He thought about retiring.
He took a leave-of-absence, headed south, got a job driving kids to summer camp. He’d always liked kids.
These kids laughed at his belly, threw things into his beard.
He couldn’t wait to get home where kids were just names on lists—naughty or nice.
Candace Kubinec posts her stories at storydribbles.wordpress.com and her poetry at rhymeswithbug.com.
Too noisy, I say, but he cannot hear
Above the din of drill and saw
Again I try: Too noisy, neighbour,
as backhoe rips the ground to shreds
But he only stares, hands on hips
as his home reshapes before his eyes
I’m left to wonder: can he read lips?
Joan Skura writes from Toronto, Canada, where she lives with her husband, Ron, and their finicky feline, Lola.
Covered in powdered sugar and melted chocolate, my beautiful blond roommate, who had never before set foot in our kitchen, looked up from her painstakingly crafted graham cracker crust in horror.
“Oh my God,” she said. “I just remembered. His mom’s a diabetic.”
I laughed. She managed not to cry.
Taylor Boucher is a writer of creative nonfiction and occasional fiction, when she realizes her exaggeration has gotten out of control. Her claims to fame are surviving being hit by a bus and meeting JoJo in a restaurant bathroom in 2007. In her spare time, she enjoys long conversations with her deaf dog.
“You needn’t stand.” Whistler smiles, solicitous, his hand on the chairback. “Sit here, Mother. Look straight ahead.”
He arranges her hands, fusses with the fall and folds of delicate white lace.
She wriggles free. “I’ll get your socks to darn, Jemie. I can’t just sit here doing nothing, wasting time.
Miriam N. Kotzin teaches creative writing and literature at Drexel University. Her collection of short fiction, Country Music (Spuyten Duyvil Press 2017), joins a novel, The Real Deal (Brick House Press 2012), and a collection of flash fiction, Just Desserts (Star Cloud Press 2010). She is the author of five collections of poetry, most recently, Debris Field (David Robert Books 2017).
It’s been a long time and I’ve missed you, my old friend.
The thought of you, your smell. The way you taste.
You’re always on my mind.
I know it’s been good to be away from you, but I want you back in my life.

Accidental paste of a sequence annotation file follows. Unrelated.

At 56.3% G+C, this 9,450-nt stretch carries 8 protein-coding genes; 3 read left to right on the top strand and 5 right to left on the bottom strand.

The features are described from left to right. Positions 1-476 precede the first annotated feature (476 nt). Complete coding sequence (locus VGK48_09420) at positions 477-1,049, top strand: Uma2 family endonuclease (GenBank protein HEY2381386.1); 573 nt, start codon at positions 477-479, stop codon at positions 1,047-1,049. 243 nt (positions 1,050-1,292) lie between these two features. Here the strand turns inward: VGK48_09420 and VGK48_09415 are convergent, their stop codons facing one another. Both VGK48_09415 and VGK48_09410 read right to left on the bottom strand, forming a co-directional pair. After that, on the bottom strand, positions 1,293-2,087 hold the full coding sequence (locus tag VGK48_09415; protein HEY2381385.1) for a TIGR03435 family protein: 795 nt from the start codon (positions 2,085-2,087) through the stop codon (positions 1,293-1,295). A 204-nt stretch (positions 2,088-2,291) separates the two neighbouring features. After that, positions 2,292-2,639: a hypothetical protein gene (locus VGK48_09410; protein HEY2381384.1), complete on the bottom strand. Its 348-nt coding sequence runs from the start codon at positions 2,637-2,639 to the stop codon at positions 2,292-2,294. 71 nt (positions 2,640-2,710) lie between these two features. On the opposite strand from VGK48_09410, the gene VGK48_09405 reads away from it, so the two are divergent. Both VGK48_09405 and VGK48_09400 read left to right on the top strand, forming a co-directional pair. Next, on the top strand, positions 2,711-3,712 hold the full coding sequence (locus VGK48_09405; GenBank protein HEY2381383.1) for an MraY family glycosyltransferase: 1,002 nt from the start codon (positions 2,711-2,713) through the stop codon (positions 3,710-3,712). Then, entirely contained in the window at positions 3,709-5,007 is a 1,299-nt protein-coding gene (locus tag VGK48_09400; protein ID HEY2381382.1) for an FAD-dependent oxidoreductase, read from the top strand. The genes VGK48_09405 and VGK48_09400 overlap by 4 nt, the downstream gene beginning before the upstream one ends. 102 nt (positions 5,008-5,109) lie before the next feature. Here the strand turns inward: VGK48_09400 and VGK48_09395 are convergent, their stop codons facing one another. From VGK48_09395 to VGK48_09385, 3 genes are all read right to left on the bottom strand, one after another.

Hello carbs, my old friend.
Susan is a Technical Writer by day and fiction writer at night. She adores her five grandkids.
It’s morning. Early. You stir next to me. Tiny hairs on the back of your neck, patches of fine white silk. Undisturbed by your rustle.
You say I make you anxious. My hovering.
I inch closer. And feel your heat.
Inhaling, I can taste you.
And I wait.
Melissa lives in the Washington, DC area with her husband, Ken, dog Scout, and kitty, Mickey. She is an avid reader, writer, runner, and amateur actress.
Who knows why I even bother, but I inform every army that the rented siege weapons must be returned in the same condition if they want their deposit.
“Of course!” they all say.
Then they haul back a pile of splintered wood and mangled metal, assuming they return at all.
Iain Young found a two-for-one discount in his mail. He’s wondering how he got on that mailing list.
I am not adventurous with food. Simple meals without spices or sauces suit me. The new cook at the cafeteria gives me a wink and a knowing smile. Others complain the cabbage is boiled to death and the stew is tasteless.
On our passionless dates we share pizza without toppings.
Stuart is a retired teacher from Christchurch, New Zealand. He likes to fire up his taste buds with devilishly spicy foods.
Carolyn shows up agitated, out of kilter. We feign concern and lean in for what could possibly be a delicious story.
“Mother is in jail,” says Carolyn. “She shot the neighbor’s hamster.”
We gasp. “Jail? For that stupid hamster?”
“The problem is,” says Carolyn, “she was aiming for the neighbor.”
Linda Saldaña lives in the San Francisco Bay Area and would like to assure everyone that no actual hamsters were harmed in the creation of this story.
I knew this guy once who said you should never give a watch to anyone you care about. “Because your relationship will have a time limit.”
I thought nothing of it.
Since then, however, I have given watches to several people that I no longer want to know.
Michelle is an award-winning author and poet. She is a contributor in the most recent Chicken Soup for the Soul: The Spirit of Canada, and a quarter finalist in the 2017 ScreenCraft Short Screenplay contest. Her writing has appeared in The Globe and Mail (one of Canada’s National newspapers) and a number of local magazines and newspapers including The Briar Crier, Total Sports, Voice of the Farmer, Arts Talk and Focus 50 Plus. Her short story “Lightning Strikers” (also featured on Commuter Lit) was made into a series in the Focus 50 + Newspaper because fans asked for more! This year, Michelle won the Ontario Writers Conference Story Starter Contest in two categories. You can find her online at commuterlit.com, fiftywordstories.com, femininecollective.com, michelledinnick.com, and @MichelleDinnick.